It will be a game-changer the day State Ports Authority decides flooding is bad for business
The person in the best position to fix Charleston’s flooding crisis has never gotten a single vote in this town or anywhere else. That man is not Mayor John Tecklenburg but Jim Newsome, the boss of the powerful State Ports Authority.
Newsome is considered a nice guy who has done a very good job at the SPA. At the same time, he has also grown a thick skin, accustomed to being portrayed as the bad guy on the peninsula after years and years of Cruise Ship Wars. Now, he has a chance to be a hero.
The day he decides flooding is bad for business will be a game-changer.
What Charleston needs is money, and that road runs through the Legislature. There has never been any love lost between the Upstate and Charleston, and they are in no hurry to help us. But Newsome has the muscle to move Upstate legislators, and he doesn’t even have to raise his voice when he utters a certain four-letter word: jobs.
The State Ports Authority says it is responsible for 1 in 11 jobs in South Carolina and has a total economic impact of $53 billion. Half of that — $26.8 billion — is felt in the Upstate, according to the SPA. In the Lowcountry, the impact is $6.3 billion, hardly chump change but far smaller.
But here’s the thing: Charleston County, with its five SPA terminals, is responsible for almost 95 percent of the authority’s revenue. So Charleston matters, and matters a lot.
Charleston is a sick city and getting sicker. Some hurricane seasons will be kinder than others — certainly it is someone else’s turn after three years of nightmare flooding, but who knows? There is no doubt, however, that the sea is rising, and that the plague that afflicts Charleston will not cure itself.
Can the State Ports Authority prosper in a sick city?
What threatens Charleston also threatens the SPA. It is not going to be able to just ride it out in its concrete bunkers. The feces that flows through the East Side when it floods will not stop at the gates of the cruise ship terminal at Union Pier. One day, Carnival guests may be packing boots along with their bathing suits during hurricane season.
It is a revealing exercise to pull up the National Oceanic and Atmospheric Administration’s online sea rise calculator and plug in the addresses of the SPA’s five Charleston County terminals. Check out the terminals now and then at a sea level rise of 2 feet over the next 30 years as forecast by the Union of Concerned Scientists. The city of Charleston is planning for a rise of 2.5 feet over 50 years.
— Wando Welch in Mount Pleasant, its primary terminal, is OK.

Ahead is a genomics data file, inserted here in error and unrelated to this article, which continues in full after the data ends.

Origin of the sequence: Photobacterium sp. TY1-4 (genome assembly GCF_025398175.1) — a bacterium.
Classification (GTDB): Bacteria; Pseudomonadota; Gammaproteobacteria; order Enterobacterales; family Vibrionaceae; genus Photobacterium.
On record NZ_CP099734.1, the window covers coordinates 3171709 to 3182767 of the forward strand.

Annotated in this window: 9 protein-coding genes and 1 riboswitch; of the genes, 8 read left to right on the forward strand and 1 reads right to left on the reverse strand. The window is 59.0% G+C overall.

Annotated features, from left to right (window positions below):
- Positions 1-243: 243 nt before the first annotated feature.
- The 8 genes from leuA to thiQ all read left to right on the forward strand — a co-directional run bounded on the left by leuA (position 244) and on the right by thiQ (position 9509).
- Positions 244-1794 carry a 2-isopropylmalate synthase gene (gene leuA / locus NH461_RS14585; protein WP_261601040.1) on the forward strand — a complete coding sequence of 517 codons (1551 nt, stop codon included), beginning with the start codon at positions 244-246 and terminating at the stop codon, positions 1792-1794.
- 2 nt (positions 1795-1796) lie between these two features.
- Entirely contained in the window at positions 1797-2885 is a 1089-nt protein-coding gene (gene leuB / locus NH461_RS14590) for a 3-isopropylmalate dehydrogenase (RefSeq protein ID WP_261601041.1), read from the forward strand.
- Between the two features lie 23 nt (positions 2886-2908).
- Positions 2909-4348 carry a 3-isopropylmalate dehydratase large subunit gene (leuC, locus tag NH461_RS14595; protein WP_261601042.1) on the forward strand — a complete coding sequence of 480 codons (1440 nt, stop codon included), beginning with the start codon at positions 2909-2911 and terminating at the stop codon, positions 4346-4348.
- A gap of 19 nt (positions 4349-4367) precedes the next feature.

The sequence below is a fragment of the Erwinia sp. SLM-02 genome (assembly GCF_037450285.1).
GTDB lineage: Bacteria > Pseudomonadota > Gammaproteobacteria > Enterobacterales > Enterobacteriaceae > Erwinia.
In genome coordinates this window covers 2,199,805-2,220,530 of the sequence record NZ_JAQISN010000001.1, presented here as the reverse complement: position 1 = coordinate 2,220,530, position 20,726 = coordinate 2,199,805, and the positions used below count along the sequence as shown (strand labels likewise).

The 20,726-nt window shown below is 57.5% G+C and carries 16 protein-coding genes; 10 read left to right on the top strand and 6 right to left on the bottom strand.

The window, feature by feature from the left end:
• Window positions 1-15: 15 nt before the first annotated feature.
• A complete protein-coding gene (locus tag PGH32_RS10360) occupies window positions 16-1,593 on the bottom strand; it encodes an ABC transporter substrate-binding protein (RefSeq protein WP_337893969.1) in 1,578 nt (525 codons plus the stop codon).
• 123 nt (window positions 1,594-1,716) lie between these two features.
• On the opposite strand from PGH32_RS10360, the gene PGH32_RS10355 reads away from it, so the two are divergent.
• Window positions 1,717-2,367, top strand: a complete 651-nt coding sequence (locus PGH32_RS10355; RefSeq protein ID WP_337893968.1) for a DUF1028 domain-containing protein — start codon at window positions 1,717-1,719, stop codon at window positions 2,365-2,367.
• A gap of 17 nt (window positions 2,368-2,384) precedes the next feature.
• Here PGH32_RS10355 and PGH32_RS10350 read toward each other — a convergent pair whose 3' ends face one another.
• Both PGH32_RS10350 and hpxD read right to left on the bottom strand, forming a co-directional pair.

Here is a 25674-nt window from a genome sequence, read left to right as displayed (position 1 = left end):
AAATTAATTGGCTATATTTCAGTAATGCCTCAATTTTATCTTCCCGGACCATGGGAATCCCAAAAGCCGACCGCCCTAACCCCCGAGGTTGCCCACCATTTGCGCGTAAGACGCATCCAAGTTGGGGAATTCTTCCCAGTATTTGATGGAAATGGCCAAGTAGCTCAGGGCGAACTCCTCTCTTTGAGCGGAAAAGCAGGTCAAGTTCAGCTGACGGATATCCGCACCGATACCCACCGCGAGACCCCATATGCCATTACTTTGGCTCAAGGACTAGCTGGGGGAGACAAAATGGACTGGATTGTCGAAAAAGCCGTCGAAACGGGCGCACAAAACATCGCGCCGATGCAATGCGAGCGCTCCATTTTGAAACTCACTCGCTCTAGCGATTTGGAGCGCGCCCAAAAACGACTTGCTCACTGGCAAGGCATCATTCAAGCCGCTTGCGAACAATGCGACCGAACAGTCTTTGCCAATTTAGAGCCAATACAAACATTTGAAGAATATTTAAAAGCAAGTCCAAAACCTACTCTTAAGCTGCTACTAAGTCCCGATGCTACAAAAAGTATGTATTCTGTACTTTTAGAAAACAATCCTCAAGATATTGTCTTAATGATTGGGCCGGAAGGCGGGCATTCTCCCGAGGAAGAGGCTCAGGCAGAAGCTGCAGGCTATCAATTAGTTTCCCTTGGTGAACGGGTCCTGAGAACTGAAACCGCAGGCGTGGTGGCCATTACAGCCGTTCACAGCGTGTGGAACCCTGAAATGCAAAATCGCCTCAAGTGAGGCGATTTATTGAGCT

— The new Hugh Leatherman Terminal in North Charleston is also OK.
— Columbus Street Terminal has significant flooding at 2 feet and is underwater at 3 feet.
— Union Pier faces minor flooding at 2 feet and is completely underwater at 3.
— Veterans Terminal in North Charleston has significant flooding at 2 feet and is submerged at 3.
If rising interest rates are a risk to SPA investors, so are rising tides.
‘’It does matter to them,’’ Moses Kopmar, the analyst who covers SPA bonds for Moody’s Investors Service, told me. ‘’This is something we are focusing on not just with State Ports but with all the seaports.’’
Kopmar said the SPA is following guidelines set by FEMA and the Defense Department. The new $762 million Leatherman Terminal is being built at a 14-foot elevation, 2 feet higher than Wando Welch, which is a good thing. But he adds: ‘’It is a long-term risk.’’
Newsome and the SPA declined to discuss any of this. ‘’The port does not have a comment on this issue to share with you at this time,’’ Erin Dhand, a spokeswoman, said in an email.
Charleston can’t solve its flooding problems by itself. We are going to have to change where and how we build, and we are also going to need money — lots of it. The half-cent sales tax approved by county voters is the most obvious place to turn, but that alone won’t be enough. The Legislature must act.
That is where Newsome, who lives in a Mount Pleasant condo overlooking the Cooper River, can help. Mayor Tecklenburg couldn’t even get the Legislature to agree on his paltry effort to expand the use of tourism taxes to include flood relief. And that would not have even raised any new dough, only set up internecine battles back home over how to divide the pie.
If Newsome had been sitting beside the mayor, this would have gotten done. But we need much, much more. We need a way to raise taxes on the 7 million tourists who come here just as the hotels raise prices every year. And still they come.
We need to think bigger than shifting around accommodations tax dollars. And we need Newsome at the table. When he can’t be, his Columbia lobbyist and former Lindsey Graham aide, Tate Zeigler, should be.
Let’s be clear, Jim Newsome: We are not calling you out on flooding, we are calling you in. We need your help. You could be a hero.
Steve Bailey writes regularly for the Commentary page. He can be reached at firstname.lastname@example.org. Follow @sjbailey1060 on Twitter.